If I weren't here under an alias, I probably wouldn't feel like a criminal participating in a crime. He looked around at the others. "Anyone else feel like we're killing this boy?"

  Curaitis, the ice-eyed giant standing between him and Harper, showed not the slightest flicker of emotion. "We can't prevent his death, but we can keep it from causing the deaths of many others."

  Dr. Harper nodded. "We've tried everything. The boy's hung on far longer than anyone expected. It's time to let him die with a little dignity, Mr. Cranston."

  Galen looked down at the emaciated body of Joshua Marik through the observation window. Son of Thomas Marik, heir to the Captain-Generalcy of the Free Worlds League, Joshua had been diagnosed with acute leukemia six years before and later sent to New Avalon for treatment. The New Avalon Institute of Science, the finest research and medical center in the Inner Sphere, had been his best hope, but five years of treatment had left him sallow, bruised and, finally, all but dead. If not for the respirator pumping away beside his bed and the dialysis machine cleansing his blood, the boy would have given out weeks ago.

  No one looking at this disease-ravaged child would have wished him one more instant of suffering. But he was so much more than a hapless child that machines had extended his life well beyond any rational period. While Joshua still lived, it gave Thomas Marik a wedge against Sun-Tzu Liao. Sun-Tzu was betrothed to Isis, the other Marik child, but Thomas had been stalling on the marriage for several years. Though Thomas had recognized Isis as legitimate, Joshua, the only child of his marriage, had been named as his heir. Because Sun-Tzu dreamed of nothing short of the destruction of the Federated Commonwealth, anything that kept him from assuming the power of Thomas' throne meant more peace and security for the whole Inner Sphere.

  Galen touched the glass separating them from Joshua's room. "I just wish we could have done something more. I feel so impotent knowing that this child is dying from the same disease that has killed people since long before our ancestors left Terra and spread throughout the Inner Sphere."

  Harper shook his head sadly. "I share your frustration," he said. "We've done everything possible to save Joshua's life, but even that wasn't enough. It saddens me even more because I've come to like this boy in the five years he's been here. You're afraid his death will lead to war with the Free Worlds League, but my regret is that Joshua will never grow up to take his father's place."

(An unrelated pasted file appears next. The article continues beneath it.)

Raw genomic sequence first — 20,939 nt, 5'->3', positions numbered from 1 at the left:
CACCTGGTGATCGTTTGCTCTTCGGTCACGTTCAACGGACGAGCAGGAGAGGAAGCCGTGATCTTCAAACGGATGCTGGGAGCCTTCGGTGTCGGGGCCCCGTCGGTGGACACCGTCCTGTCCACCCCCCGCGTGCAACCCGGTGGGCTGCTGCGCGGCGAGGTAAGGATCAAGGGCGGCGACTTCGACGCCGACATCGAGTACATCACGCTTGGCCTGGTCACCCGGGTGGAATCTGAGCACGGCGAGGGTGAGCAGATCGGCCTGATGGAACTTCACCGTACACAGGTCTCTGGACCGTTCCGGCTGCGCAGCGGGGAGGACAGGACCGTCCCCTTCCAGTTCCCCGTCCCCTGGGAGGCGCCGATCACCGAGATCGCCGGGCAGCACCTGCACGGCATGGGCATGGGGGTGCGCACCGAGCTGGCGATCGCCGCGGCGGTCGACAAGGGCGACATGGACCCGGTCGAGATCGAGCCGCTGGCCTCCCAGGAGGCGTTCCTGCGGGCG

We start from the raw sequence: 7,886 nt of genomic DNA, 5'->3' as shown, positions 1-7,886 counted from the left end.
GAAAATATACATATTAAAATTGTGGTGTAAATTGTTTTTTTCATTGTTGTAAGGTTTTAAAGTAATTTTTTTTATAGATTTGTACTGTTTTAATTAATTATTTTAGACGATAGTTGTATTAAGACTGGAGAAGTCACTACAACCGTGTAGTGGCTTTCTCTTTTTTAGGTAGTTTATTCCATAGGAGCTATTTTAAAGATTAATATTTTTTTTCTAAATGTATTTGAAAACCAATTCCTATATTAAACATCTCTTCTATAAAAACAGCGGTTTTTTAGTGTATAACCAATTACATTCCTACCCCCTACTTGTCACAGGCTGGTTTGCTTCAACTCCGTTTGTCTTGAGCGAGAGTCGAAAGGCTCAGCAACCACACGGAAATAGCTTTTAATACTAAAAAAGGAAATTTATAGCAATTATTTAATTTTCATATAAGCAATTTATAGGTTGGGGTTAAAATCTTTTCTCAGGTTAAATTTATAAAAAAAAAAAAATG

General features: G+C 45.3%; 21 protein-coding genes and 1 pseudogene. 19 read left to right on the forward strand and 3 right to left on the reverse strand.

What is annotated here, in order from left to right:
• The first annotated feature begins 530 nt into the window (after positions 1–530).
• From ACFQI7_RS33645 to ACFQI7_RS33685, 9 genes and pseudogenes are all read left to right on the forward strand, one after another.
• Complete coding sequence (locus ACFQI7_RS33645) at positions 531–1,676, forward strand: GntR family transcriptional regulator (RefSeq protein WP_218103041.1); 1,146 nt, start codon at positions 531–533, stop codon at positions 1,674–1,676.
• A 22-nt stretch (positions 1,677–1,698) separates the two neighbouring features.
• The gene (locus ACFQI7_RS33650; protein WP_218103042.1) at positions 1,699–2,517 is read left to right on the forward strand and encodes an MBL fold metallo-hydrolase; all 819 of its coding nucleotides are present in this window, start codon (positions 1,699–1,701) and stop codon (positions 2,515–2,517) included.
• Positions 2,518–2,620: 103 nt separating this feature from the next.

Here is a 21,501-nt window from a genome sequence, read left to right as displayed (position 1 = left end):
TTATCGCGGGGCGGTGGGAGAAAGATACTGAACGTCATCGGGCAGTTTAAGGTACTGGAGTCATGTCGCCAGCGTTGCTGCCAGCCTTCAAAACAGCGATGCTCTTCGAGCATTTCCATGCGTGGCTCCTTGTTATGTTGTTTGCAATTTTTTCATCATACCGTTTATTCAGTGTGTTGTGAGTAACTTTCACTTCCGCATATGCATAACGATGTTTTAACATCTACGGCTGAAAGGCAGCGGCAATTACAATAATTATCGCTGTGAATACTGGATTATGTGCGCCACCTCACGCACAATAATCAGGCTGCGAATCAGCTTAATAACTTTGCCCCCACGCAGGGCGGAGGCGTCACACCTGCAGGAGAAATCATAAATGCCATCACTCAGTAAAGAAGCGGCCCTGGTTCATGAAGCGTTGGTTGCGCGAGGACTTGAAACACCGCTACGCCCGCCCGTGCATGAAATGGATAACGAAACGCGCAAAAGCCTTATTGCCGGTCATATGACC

"Having a Captain-General who'd spent some of his formative years here and owed his life to the Federated Commonwealth certainly wouldn't have hurt us."

  "It's more than that, Mr. Cranston. Joshua was a bright boy. Charming, yet inquisitive and intelligent. He could be a normal little child with the other young patients when he was well enough, yet he knew how to play the role of a noble for important visitors." Harper pressed his lips together into a thin line. "His death is a loss for the future as well as his fa

  Galen focused beyond his own reflection in the glass onto Joshua's face. "That's our job now, Doctor, to make sure the loss isn't catastrophic in scope."

  The doctor nodded understanding. "Things have been arranged as Curaitis ordered. Once we let the boy die, his body will be cryogenically preserved so that he can be sent back to the Free Worlds League later. The double was inserted in Joshua's place six months ago and has been fully accepted. Staff members who've worked with the real Joshua Marik have been transferred to other facilities both here and on other worlds—though that's another loss. Those transfers have virtually gutted our oncology research projects."

  From his greater height, the stiff-backed Curaitis looked down at the physician. "Those people are continuing their work at their new posts."

  "You don't understand. For this kind of difficult research, there's not a single other facility like the New Avalon Institute of Science in known space. You're setting cancer research back by centuries."

  Galen tried to calm the doctor. "Orders have already gone out for all your people to have priority access to any medical research and procedures recovered from old Star League records. They'll also get priority routing anytime they want to exchange data with their colleagues."